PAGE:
The 10 Biggest Ravens Draft Busts

Chris Schisler

The Baltimore Ravens are considered one of the best drafting teams. There is no perfect drafting team; the Ravens have their share of draft day mistakes. Today we focus on the 10 draft busts in Ravens history.

Before I reveal the list, let me give you my definition of a draft bust. A draft bust is a player drafted in rounds 1-4 who had high expectations, but failed to meet them. The caveat to this is that injuries that prevent a player from getting a sufficient chance prevents the draft bust label. Players such as Dan Cody and Sergio Kindle had injuries that prevented them from getting their fair shot. We will never really know what they could have done and therefore cannot label them a draft bust. With that in mind here are the Ravens draft day busts:

10.) Ed Dickson TE (3rd round 70th selection): Ed Dickson never really reached his full potential. He had one decent season in 2011 where he caught 5 touchdown passes from Joe Flacco. But Dennis Pitta (who was drafted in the 4th round the same year) became the main tight end. Dickson figured to finally step up to his full potential in 2013, when Pitta missed most of the season due to a hip injury. Dickson failed to take advantage of this opportunity, ending his time in Baltimore with disappointment.

9.) Mark Clayton, WR (2005 22nd overall selection) Clayton was supposed to give the Ravens some star power at wide receiver. Clayton was not awful, however he wildly failed to be what Baltimore envisioned. He is probably best known for his dropped pass in a regular season game against New England that cost the Ravens the game.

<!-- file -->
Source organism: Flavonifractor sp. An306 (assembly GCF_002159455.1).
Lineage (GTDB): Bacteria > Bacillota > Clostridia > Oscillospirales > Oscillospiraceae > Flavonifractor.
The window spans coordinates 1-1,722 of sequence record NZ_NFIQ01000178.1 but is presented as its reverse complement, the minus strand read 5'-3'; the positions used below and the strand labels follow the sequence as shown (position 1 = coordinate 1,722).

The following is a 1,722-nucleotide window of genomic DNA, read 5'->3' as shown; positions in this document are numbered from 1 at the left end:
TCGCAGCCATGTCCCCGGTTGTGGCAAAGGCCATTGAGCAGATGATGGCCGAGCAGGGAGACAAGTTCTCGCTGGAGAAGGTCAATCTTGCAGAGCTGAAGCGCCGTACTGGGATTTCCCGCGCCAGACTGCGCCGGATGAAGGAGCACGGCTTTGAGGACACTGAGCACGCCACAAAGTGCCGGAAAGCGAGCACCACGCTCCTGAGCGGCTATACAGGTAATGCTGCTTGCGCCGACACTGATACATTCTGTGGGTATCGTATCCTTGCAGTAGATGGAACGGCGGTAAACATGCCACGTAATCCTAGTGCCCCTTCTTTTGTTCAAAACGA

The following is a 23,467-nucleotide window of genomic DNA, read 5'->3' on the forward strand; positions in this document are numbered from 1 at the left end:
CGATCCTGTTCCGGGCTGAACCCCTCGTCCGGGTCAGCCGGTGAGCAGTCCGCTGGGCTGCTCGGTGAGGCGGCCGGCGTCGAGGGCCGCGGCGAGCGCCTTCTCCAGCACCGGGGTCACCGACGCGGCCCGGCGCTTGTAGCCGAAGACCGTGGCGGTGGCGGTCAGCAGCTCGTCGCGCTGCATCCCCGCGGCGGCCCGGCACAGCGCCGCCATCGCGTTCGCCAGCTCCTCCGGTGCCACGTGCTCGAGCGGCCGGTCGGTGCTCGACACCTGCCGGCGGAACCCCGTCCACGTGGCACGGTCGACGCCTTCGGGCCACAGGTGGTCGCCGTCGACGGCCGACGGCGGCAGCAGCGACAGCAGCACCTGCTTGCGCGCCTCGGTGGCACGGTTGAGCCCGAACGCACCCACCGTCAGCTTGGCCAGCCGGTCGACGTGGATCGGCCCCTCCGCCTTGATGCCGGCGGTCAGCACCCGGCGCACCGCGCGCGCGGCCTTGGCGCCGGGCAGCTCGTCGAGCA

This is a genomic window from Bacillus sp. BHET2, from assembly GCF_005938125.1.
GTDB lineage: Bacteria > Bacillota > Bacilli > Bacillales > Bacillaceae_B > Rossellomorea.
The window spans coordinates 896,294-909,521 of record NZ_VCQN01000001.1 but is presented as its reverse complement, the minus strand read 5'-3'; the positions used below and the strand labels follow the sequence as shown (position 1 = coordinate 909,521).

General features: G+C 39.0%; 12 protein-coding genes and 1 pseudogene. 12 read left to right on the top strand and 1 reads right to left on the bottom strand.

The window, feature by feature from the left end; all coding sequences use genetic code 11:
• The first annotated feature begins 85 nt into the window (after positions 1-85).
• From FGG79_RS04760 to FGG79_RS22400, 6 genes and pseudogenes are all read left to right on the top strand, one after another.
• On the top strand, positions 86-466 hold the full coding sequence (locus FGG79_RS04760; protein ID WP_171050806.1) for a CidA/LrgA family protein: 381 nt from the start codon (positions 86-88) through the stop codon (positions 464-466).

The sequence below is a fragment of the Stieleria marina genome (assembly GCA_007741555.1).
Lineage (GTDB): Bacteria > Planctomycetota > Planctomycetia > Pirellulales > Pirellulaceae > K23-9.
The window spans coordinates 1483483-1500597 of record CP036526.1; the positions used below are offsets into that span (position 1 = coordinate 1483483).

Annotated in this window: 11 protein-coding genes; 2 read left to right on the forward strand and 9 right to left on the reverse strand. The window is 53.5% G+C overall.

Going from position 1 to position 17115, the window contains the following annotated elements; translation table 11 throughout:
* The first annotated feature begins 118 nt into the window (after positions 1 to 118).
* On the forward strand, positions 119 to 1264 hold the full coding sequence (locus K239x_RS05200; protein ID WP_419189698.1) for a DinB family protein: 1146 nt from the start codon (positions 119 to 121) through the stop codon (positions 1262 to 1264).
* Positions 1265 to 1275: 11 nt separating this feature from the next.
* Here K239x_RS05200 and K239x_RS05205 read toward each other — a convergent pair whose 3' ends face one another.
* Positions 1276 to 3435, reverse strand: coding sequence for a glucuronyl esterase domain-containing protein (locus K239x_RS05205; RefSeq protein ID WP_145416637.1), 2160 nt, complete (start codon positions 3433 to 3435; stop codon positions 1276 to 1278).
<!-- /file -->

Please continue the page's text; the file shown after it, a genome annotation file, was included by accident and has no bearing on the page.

8.) Yamon Figurs WR (2007, 3rd round 74th overall pick): Figurs had blazing speed but not much else. He was a decent kick returner but did not produce much as a wide receiver. You want more from a 3rd round pick.

7.) Tavares Gooden LB (2008 3rd round 71st overall selection) The Ravens were searching for the next great Ravens linebacker. Gooden was athletic and looked the part, but he just could not produce satisfactory results on the field.

6.) Devard Darling WR (3rd round, 82nd selection overall): Darling was no starling (forgive the all to easy pun). The receiver was wildly unproductive. He only had 20 receptions as a Raven. Injury did not help his cause but he had a sufficient chance. He proved to be a bust.

5.) Patrick Johnson WR (1998 draft, 2nd round 42nd overall selection): Johnson was a major disappointment. He had moments of production but with spotty hands couldn’t be trusted.

4.) Jah Reid OT (2011, 3rd round, 84th overall selection): This training camp is probably the end of Jah Reid in Baltimore. He has been pretty bad when he actually got on the field. You expect more from a 3rd round selection.

3.) Kyle Boller QB (2003, 18th overall selection): Brian Billick fell in love with Kyle Boller for some reason unknown to sensible people. Boller was the on again off again starter for Baltimore for 5 years. He had every physical attribute a QB could want. However he was a bit of a deer in the headlights basket case. Boller would show flashes of brilliance but was pretty consistently awful. The Kyle Boller experiment set the Ravens backwards offensively.

2.) Jay Graham RB (1997 round 3 pick 64) Jay Graham never had a huge impact on the Ravens. In 3 seasons he only rushed for 408 yards and 2 touchdowns. Being relatively unproductive is a good way to be a bust.

1.) Travis Taylor WR (2000 10th overall selection): Travis Taylor was simply not a top 10 talent. He never produced what the Ravens thought he would. He was inconsistent and would drop the easy wide open passes. Of all the Ravens disappointing receiver selections, Taylor is probably the most frustrating.


  • Mm I tried to forget the travis taylor and kyle boller years. Forgot about patrick johnson too. All such frustrating players! But the fact that you dont hear about this list too much speaks volumes of our drafting. In ozzy we trust!

  • I agree with previous comment. I did not even recognize some of those names

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